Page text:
Animal-Rights Activists Capture Park
by Matthew Dolbey, Campus Editor,
April 30, 2004
Students and area residents settled into Lisa Link
Peace Park Thursday and Friday, protesting the use of animals in
scientific research at the University of Wisconsin.
During the event, which coincides with World
Laboratory Animal Liberation Week, activists advocated to passersby,
with one demonstrator sitting in a cage slightly larger than a
Student organization Madison Coalition for Animal
Rights and community group Alliance for Animals displayed posters of a
primate in a seemingly painful device. They also showed videos of
animals undergoing surgery for research.
“Nobody’s said it's offensive,” Alliance member Lori
Nitzel said of the consistently graphic and bloody images on the screen.
“One person (a medical student) has been opposed to what we’re doing.
Nitzel said State Street passersby were more offended
by UW activity than the graphic display of the animals.
Helping people realize that animal research occurs at
UW is the main focus of the display, according to Nitzel.
“We’re hoping to get people thinking about these
issues,” Nitzel said.
Nitzel wants to make the community aware of animal
treatment, especially at Madison, because the university has a “pretty
miserable track record” in humane animal treatment, she said.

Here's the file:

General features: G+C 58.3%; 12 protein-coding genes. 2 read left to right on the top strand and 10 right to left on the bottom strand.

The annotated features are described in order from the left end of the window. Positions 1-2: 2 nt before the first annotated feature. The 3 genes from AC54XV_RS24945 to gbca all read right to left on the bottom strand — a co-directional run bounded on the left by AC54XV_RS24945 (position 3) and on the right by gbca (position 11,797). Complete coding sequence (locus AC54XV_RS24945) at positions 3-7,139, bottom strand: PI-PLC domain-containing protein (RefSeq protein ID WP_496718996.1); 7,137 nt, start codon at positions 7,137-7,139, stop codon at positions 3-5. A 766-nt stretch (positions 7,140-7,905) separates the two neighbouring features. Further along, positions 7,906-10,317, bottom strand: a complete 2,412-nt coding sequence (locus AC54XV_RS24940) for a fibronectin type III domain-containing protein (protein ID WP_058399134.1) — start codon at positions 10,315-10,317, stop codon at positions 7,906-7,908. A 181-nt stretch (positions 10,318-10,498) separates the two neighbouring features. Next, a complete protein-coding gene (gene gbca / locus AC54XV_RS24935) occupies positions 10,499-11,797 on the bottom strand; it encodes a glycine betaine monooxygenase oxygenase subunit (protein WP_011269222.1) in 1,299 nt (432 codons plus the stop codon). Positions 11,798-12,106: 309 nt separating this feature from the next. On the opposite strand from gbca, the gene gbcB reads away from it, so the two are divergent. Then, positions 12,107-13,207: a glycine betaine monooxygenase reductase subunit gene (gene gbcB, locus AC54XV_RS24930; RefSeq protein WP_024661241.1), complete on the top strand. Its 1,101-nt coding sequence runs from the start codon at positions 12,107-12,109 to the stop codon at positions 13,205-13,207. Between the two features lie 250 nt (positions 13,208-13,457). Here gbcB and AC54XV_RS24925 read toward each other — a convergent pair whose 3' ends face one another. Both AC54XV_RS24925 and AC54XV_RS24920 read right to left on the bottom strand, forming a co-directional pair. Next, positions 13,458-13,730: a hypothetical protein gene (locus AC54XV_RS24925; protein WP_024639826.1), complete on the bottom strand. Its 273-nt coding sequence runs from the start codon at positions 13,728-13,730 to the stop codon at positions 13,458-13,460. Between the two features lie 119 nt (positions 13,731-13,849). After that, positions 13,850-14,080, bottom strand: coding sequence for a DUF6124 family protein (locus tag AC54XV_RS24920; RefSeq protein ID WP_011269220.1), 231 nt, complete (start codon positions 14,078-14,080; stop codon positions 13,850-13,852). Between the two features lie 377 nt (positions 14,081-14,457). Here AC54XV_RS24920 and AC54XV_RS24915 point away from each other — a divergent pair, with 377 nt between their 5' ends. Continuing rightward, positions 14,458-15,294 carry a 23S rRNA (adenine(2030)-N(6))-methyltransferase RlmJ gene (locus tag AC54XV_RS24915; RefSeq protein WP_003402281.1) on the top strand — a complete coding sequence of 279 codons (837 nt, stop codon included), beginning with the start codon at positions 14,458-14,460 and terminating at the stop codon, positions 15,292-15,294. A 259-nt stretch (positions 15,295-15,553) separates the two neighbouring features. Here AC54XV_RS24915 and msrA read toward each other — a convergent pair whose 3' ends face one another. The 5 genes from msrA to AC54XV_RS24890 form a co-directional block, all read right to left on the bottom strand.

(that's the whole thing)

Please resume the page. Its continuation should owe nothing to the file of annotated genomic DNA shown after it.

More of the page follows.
“UW is known for its [animal research in] good and bad
ways,” she added.
She pointed to a study compiled by Michael Budkie,
executive director of Stop Animal Exploitation Now!, a nonprofit
watchdog group specializing in animal research, who said UW has broken
the law relating to veterinary care of animals, among other things.
Budkie said no matter how few violations any research
institution commits, he is yet to find a “humane” or “effective” use of
“This is no longer about science, this is about
money,” Budkie said, adding that this is an issue taxpayers should be
aware of because of the $10 billion used yearly for the research.
Budkie said animal experimentation does not benefit
“There is no such thing as beneficial animal
experimentation," he said.
Rick Lane, associate director of UW’s Research Animal
Resources Center, disagreed with the activists’ views, saying that no
matter how much evidence is presented, animal protestors will never
concur with research investigators.
Lane also defended UW’s animal-keeping policies,
pointing to accreditation requirements by both public and private
authorities that mandate humane treatment and facilities.
“If you get that type of accreditation in the
animal-research area, it’s kind of like the Good Housekeeping Seal of
Approval,” Lane said.
Some research conducted on campus is on the “cutting
edge” not only to human interests like HIV but also to improving the
lives of domestic animals," he said.
Lane pointed to ongoing research studying cancer in
cats and dogs as an example.
“This also gives a tremendous teaching opportunity for
undergraduate to post-doctoral candidates [to conduct research] that
they can [use later in their career],” Lane said, adding that he is
“proud to be associated” with UW’s research.
Advocates asked students to fill out cards to send to
UW Chancellor John Wiley stating their opposition to animal testing at
UW, claiming it is “unacceptable” and “redundant.”
UW special student Stacy Taeuber, who wants to study
primates in the wild, said non-invasive research in an animal’s natural
habitat might be more effective.
“I think [lab research] is totally unnecessary…the
usefulness for animal experimentation [expired] many years ago," she